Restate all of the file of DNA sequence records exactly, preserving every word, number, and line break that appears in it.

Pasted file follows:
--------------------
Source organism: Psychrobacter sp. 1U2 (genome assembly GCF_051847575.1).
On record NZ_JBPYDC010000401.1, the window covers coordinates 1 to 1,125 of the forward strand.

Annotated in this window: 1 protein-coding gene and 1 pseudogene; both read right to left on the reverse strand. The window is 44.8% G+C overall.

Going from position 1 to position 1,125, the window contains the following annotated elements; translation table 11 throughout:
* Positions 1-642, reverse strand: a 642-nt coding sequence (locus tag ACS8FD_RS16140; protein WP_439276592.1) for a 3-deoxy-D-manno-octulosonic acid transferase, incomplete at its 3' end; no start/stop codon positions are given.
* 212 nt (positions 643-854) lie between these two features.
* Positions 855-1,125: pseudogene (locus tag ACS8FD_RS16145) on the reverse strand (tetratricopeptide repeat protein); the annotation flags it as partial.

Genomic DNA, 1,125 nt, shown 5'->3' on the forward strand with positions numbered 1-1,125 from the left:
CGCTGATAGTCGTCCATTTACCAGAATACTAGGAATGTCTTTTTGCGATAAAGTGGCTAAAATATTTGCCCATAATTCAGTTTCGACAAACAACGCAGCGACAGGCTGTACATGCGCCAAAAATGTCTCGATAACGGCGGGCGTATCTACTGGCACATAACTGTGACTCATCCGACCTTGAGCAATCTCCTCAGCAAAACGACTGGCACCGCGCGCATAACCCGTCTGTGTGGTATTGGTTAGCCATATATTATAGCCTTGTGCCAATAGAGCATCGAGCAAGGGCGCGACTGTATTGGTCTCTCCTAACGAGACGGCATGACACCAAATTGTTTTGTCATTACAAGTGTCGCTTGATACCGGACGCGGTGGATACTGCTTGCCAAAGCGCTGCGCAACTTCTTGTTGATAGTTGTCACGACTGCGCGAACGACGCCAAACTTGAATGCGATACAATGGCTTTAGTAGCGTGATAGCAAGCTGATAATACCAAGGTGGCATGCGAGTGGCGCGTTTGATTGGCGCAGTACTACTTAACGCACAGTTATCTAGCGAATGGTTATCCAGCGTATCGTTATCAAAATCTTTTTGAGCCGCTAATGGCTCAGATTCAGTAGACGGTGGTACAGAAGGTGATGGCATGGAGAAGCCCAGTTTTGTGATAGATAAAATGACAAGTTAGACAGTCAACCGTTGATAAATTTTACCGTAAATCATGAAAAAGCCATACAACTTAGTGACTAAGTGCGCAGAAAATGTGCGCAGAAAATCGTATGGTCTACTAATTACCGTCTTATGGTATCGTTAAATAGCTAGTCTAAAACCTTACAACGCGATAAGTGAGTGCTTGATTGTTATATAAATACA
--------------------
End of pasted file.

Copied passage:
Source organism: Psychrobacter sp. 1U2 (genome assembly GCF_051847575.1).
On record NZ_JBPYDC010000401.1, the window covers coordinates 1 to 1,125 of the forward strand.

Annotated in this window: 1 protein-coding gene and 1 pseudogene; both read right to left on the reverse strand. The window is 44.8% G+C overall.

Going from position 1 to position 1,125, the window contains the following annotated elements; translation table 11 throughout:
* Positions 1-642, reverse strand: a 642-nt coding sequence (locus tag ACS8FD_RS16140; protein WP_439276592.1) for a 3-deoxy-D-manno-octulosonic acid transferase, incomplete at its 3' end; no start/stop codon positions are given.
* 212 nt (positions 643-854) lie between these two features.
* Positions 855-1,125: pseudogene (locus tag ACS8FD_RS16145) on the reverse strand (tetratricopeptide repeat protein); the annotation flags it as partial.

Genomic DNA, 1,125 nt, shown 5'->3' on the forward strand with positions numbered 1-1,125 from the left:
CGCTGATAGTCGTCCATTTACCAGAATACTAGGAATGTCTTTTTGCGATAAAGTGGCTAAAATATTTGCCCATAATTCAGTTTCGACAAACAACGCAGCGACAGGCTGTACATGCGCCAAAAATGTCTCGATAACGGCGGGCGTATCTACTGGCACATAACTGTGACTCATCCGACCTTGAGCAATCTCCTCAGCAAAACGACTGGCACCGCGCGCATAACCCGTCTGTGTGGTATTGGTTAGCCATATATTATAGCCTTGTGCCAATAGAGCATCGAGCAAGGGCGCGACTGTATTGGTCTCTCCTAACGAGACGGCATGACACCAAATTGTTTTGTCATTACAAGTGTCGCTTGATACCGGACGCGGTGGATACTGCTTGCCAAAGCGCTGCGCAACTTCTTGTTGATAGTTGTCACGACTGCGCGAACGACGCCAAACTTGAATGCGATACAATGGCTTTAGTAGCGTGATAGCAAGCTGATAATACCAAGGTGGCATGCGAGTGGCGCGTTTGATTGGCGCAGTACTACTTAACGCACAGTTATCTAGCGAATGGTTATCCAGCGTATCGTTATCAAAATCTTTTTGAGCCGCTAATGGCTCAGATTCAGTAGACGGTGGTACAGAAGGTGATGGCATGGAGAAGCCCAGTTTTGTGATAGATAAAATGACAAGTTAGACAGTCAACCGTTGATAAATTTTACCGTAAATCATGAAAAAGCCATACAACTTAGTGACTAAGTGCGCAGAAAATGTGCGCAGAAAATCGTATGGTCTACTAATTACCGTCTTATGGTATCGTTAAATAGCTAGTCTAAAACCTTACAACGCGATAAGTGAGTGCTTGATTGTTATATAAATACA